Healio: WHAM: Investing in CAD research in women could yield significant economic benefit
The Women’s Health Access Matters organization released a report that adding $20 million in CAD research funding for women generates nearly $2 billion in economic benefit.
The WHAM Report evaluated the economic impact of increasing investment in women’s CV health, specifically CAD research, and identified areas of potential benefit such as quality of life increases and increased productive years.
“Women’s health is an economic issue we cannot afford to ignore. As more than half of the population, responsible for 85% of consumer spending, women drive our economy,” Carolee Lee, founder and CEO of WHAM, said in a press release. “When women are pulled from the workforce because of inadequate treatment options, the economic consequences are vast. The WHAM Report shows the opportunity right now for investing in health research focused on women and the benefits this research brings to men, women and our economy.”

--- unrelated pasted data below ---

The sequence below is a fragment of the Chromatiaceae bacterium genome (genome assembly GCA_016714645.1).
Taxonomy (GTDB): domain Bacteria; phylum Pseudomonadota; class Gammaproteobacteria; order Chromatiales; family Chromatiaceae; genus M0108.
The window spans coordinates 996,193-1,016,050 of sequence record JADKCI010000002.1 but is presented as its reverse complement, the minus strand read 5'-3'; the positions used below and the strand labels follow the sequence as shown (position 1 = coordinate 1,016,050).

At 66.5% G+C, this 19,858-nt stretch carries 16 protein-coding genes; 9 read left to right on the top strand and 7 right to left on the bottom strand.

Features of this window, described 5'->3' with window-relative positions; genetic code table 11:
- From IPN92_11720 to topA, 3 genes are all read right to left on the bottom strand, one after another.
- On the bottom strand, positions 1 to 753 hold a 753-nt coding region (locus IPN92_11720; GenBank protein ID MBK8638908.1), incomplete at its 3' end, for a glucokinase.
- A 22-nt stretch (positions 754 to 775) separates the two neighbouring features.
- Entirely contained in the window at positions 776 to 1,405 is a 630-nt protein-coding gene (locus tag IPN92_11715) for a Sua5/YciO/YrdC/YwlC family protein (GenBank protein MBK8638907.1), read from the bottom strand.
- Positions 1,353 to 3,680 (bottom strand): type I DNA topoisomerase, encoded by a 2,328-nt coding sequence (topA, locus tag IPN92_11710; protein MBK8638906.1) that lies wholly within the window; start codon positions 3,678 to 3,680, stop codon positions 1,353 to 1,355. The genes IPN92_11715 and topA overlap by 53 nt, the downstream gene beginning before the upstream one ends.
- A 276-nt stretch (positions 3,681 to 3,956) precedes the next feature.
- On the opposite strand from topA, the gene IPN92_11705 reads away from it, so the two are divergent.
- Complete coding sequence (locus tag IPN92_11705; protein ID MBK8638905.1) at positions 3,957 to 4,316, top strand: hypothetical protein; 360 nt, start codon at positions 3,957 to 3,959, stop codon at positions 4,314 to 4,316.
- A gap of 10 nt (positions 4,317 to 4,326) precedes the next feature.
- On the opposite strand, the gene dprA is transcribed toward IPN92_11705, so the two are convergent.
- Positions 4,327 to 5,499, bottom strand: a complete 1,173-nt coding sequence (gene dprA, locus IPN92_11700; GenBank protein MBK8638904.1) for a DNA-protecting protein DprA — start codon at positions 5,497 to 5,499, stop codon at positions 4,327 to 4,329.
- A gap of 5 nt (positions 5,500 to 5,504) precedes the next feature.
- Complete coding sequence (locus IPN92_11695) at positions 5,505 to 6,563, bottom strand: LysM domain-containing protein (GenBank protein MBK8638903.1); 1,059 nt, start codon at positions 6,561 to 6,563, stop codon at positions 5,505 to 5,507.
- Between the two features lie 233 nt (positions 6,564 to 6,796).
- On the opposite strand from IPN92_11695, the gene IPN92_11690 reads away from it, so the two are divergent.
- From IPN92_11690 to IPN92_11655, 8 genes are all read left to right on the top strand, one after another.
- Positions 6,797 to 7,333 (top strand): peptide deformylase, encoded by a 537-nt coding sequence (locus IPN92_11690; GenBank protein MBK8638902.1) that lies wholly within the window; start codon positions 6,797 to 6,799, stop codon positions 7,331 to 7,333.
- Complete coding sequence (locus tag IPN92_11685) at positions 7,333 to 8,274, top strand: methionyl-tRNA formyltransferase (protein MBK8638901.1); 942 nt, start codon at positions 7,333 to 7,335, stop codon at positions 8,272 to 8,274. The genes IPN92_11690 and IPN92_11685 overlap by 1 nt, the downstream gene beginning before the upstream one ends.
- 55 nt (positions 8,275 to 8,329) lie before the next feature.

With support from the American Heart Association’s Go Red for Women movement, WHAM commissioned the RAND Corporation to conduct The WHAM Report.
“We know that women experience heart disease differently than men and have different outcomes after cardiac events,” Nancy Brown, CEO of the AHA, said in the release. “The WHAM Report asks how does society benefit when we invest in research focused on women? And the data is stunning, showing that increasing the commitment to women’s heart research will drive better health and better economic results. It’s high time that women are equally represented in cardiovascular research to address the leading cause of death in women.”
According to the release, takeaways from the WHAM report include that by adding $20 million in research funding for CAD in women:
- About $2 billion in potential economic benefit would be achieved.
- Women would avoid nearly 40,000 years of heart disease and men would avoid more than 13,000.
- Labor productivity would increase by nearly 12,000 years and $236 million due to women remaining in the workforce longer.
- Women would gain nearly 20,000 years of life and men more than 8,000.
- Women would gain nearly 36,000 quality-adjusted life years living in good health and men would gain nearly 13,000.
“I am thankful for the dedicated work of the RAND research team who produced this report, and to the American Heart Association for bringing these findings to life,” Lee said in the release. “Now, I encourage other leaders to draw from this data and act on this report so that we can make meaningful change.”